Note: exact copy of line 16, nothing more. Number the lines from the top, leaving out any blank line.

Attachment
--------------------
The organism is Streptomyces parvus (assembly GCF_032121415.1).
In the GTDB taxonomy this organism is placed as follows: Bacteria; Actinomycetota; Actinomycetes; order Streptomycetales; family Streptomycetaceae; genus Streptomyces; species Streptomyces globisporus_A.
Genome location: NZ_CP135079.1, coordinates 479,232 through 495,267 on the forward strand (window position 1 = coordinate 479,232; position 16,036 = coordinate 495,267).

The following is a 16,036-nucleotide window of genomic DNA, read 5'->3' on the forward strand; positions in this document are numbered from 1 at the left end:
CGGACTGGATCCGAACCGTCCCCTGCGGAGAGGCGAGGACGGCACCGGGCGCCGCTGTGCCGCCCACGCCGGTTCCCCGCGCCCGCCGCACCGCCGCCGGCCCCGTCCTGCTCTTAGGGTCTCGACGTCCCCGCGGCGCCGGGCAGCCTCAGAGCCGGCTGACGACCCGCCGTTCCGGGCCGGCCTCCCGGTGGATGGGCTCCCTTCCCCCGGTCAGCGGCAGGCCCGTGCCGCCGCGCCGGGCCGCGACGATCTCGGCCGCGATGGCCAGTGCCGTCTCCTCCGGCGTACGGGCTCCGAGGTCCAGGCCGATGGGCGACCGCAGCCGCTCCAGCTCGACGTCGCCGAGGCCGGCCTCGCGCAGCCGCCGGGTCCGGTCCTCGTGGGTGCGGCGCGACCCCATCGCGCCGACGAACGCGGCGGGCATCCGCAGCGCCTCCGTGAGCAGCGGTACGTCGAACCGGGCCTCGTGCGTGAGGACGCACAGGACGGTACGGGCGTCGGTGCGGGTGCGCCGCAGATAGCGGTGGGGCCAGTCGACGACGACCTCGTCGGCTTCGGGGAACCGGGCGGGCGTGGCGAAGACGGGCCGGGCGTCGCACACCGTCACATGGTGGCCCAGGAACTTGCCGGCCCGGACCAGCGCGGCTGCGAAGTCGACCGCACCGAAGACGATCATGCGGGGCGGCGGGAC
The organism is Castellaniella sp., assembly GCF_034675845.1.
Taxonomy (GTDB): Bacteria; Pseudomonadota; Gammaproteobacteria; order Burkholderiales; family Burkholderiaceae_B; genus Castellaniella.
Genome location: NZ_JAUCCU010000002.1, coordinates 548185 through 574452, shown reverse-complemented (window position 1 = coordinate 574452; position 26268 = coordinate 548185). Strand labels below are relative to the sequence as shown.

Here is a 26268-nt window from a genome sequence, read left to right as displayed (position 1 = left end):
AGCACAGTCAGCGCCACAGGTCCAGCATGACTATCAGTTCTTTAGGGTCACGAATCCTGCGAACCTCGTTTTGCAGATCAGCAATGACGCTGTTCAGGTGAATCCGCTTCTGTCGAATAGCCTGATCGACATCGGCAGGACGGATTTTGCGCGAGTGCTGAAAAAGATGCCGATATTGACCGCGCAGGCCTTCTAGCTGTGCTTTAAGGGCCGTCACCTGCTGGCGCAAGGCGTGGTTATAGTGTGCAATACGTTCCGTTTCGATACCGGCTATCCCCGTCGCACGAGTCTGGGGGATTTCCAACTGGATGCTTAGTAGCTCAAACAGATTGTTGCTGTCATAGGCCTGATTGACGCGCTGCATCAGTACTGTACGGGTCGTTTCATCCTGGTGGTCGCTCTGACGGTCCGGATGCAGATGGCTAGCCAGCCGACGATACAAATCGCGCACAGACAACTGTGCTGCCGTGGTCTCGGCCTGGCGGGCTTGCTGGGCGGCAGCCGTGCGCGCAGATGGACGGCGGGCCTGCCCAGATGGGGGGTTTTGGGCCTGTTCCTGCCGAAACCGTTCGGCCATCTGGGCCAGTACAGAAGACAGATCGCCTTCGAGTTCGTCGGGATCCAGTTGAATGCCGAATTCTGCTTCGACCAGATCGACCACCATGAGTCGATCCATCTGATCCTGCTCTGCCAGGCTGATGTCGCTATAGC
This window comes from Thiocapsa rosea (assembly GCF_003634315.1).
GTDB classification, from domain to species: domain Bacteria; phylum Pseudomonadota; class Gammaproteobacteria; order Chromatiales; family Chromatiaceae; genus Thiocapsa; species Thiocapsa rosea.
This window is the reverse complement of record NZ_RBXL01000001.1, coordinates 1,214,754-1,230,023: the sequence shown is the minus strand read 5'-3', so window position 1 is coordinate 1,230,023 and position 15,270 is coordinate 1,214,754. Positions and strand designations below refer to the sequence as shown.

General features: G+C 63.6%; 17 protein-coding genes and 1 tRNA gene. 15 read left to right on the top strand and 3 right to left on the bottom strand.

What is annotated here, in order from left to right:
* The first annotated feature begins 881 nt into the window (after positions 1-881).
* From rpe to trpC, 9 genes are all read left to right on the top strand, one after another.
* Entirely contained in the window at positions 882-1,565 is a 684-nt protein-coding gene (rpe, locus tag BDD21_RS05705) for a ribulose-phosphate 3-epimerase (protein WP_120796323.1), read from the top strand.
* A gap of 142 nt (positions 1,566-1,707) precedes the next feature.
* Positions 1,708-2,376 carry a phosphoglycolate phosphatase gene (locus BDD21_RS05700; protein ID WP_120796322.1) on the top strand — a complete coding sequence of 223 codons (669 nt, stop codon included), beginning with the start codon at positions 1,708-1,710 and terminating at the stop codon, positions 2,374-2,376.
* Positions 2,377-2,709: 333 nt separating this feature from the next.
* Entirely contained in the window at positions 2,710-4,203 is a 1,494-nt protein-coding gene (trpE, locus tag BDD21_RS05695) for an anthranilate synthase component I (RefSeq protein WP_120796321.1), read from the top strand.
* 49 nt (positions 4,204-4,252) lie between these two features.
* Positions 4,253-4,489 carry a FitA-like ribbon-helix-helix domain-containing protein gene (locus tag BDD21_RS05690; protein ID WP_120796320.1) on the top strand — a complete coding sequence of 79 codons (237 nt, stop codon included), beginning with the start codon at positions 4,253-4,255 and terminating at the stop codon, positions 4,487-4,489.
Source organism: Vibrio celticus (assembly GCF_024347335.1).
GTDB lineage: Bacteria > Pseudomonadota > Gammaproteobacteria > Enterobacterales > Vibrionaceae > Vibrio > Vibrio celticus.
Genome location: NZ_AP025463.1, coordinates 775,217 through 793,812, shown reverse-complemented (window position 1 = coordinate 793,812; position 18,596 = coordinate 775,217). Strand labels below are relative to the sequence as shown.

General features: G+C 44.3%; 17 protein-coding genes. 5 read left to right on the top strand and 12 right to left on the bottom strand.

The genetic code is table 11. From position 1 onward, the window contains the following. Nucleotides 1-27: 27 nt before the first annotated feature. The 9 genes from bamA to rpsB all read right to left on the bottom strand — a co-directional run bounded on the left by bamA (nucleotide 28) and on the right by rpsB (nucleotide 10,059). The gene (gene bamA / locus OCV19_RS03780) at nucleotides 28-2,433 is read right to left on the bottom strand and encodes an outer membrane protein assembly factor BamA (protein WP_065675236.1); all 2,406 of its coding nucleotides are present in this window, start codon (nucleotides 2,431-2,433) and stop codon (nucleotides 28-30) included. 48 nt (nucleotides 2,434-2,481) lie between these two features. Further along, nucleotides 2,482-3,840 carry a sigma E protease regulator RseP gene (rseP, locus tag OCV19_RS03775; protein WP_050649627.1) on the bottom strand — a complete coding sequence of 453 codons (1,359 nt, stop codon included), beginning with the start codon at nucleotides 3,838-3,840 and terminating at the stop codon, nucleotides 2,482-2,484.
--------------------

* The first annotated feature begins 881 nt into the window (after positions 1-881).